First, It's important to understand cycling and traffic laws in your area to make sure you’re following the rules of the road at all times — and staying as careful as possible. You’ll also want to look into any particular rules about riding bikes at your destination if you’re not using regular streets. For example, boardwalks and some trails might have restrictions about where you can ride. Additionally, it’s a wise idea to plan out your general route ahead of time to make sure you know your area and understand how you’ll navigate any intersections, roundabouts and other changes in traffic flow. Mapping your route can also help you find bike lanes to use.
Being prepared for what you might encounter while cycling is only one of the first steps toward safer riding. Once you have your trike, you’ll want to get to know the mechanics of the vehicle. Test your brakes and, if you have them, any gear-shifting mechanisms in a safe spot like your driveway or sidewalk before you take your trike out onto the road. It’s essential to know how these features work so you can use them to respond quickly to a change in conditions. If it’s been a while since you’ve ridden, start your triking in your driveway or on a non-busy street. Even if you’ve cycled before, each trike rides differently, and you want to become familiar with it before you go too far from home.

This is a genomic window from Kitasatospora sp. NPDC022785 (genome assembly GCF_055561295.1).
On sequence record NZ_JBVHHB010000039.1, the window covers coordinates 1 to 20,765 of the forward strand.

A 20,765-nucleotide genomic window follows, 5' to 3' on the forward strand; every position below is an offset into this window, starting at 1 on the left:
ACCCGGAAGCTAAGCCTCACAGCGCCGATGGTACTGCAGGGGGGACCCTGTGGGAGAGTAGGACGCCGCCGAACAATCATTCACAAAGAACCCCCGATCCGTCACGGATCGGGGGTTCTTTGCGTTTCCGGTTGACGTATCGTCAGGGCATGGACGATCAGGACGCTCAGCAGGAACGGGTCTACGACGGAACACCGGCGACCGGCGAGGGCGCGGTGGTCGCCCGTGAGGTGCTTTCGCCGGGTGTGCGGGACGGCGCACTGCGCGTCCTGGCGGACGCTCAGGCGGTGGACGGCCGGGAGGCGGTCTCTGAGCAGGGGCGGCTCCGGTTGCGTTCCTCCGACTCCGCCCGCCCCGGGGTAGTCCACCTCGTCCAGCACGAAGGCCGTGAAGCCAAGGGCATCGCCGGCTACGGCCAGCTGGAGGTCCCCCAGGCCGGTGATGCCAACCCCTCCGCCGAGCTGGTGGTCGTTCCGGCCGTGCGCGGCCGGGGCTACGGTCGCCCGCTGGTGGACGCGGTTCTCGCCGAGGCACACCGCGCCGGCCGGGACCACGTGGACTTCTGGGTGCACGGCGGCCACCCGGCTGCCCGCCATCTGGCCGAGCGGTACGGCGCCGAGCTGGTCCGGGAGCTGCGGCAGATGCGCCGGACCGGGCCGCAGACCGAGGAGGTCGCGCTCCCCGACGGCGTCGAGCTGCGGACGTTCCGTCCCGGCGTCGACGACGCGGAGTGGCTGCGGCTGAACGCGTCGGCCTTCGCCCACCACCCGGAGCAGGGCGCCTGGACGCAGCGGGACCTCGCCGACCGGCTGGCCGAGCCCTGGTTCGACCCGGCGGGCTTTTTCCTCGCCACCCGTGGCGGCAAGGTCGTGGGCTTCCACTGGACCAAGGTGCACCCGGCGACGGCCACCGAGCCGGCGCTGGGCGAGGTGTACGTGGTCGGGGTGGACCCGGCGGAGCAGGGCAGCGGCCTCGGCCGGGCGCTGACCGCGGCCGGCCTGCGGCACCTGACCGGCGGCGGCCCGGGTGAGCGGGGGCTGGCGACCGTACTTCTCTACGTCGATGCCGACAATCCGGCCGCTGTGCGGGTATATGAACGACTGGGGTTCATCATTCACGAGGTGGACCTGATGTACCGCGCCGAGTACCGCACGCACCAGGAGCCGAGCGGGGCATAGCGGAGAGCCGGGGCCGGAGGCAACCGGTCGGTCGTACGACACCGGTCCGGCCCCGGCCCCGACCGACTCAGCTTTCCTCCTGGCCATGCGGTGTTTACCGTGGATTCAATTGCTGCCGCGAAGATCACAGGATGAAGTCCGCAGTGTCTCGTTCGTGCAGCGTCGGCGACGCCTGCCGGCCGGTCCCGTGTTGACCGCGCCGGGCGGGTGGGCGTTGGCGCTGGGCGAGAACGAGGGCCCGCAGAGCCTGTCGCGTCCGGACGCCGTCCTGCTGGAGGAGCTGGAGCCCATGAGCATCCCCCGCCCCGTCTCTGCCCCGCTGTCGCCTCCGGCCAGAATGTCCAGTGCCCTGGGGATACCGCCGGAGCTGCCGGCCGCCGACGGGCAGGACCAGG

While riding, it’s vital to stay aware of your surroundings. Watch out for pedestrians and oncoming vehicles — drivers may not be paying attention. Wearing bright colors or reflective riding gear can help make you more visible. Use hand signals to communicate with drivers and other cyclists when you're turning or switching lanes. Don't wear headphones or sunglasses that could obscure your vision or keep you from hearing. Do wear a properly fitting helmet every time you ride; it’ll keep you safe, and it may even be a requirement in your state.
If the road around you is bumpy or has obstacles like potholes, prepare to trike around them, as the wider back end of a trike can destabilize over large bumps or holes. Fortunately, many adult trikes are built with self-balancing designs to prevent you from tipping off, but if one side of the back wheel set comes up too high, the trike could flip. Always take corners slowly and keep your weight centered.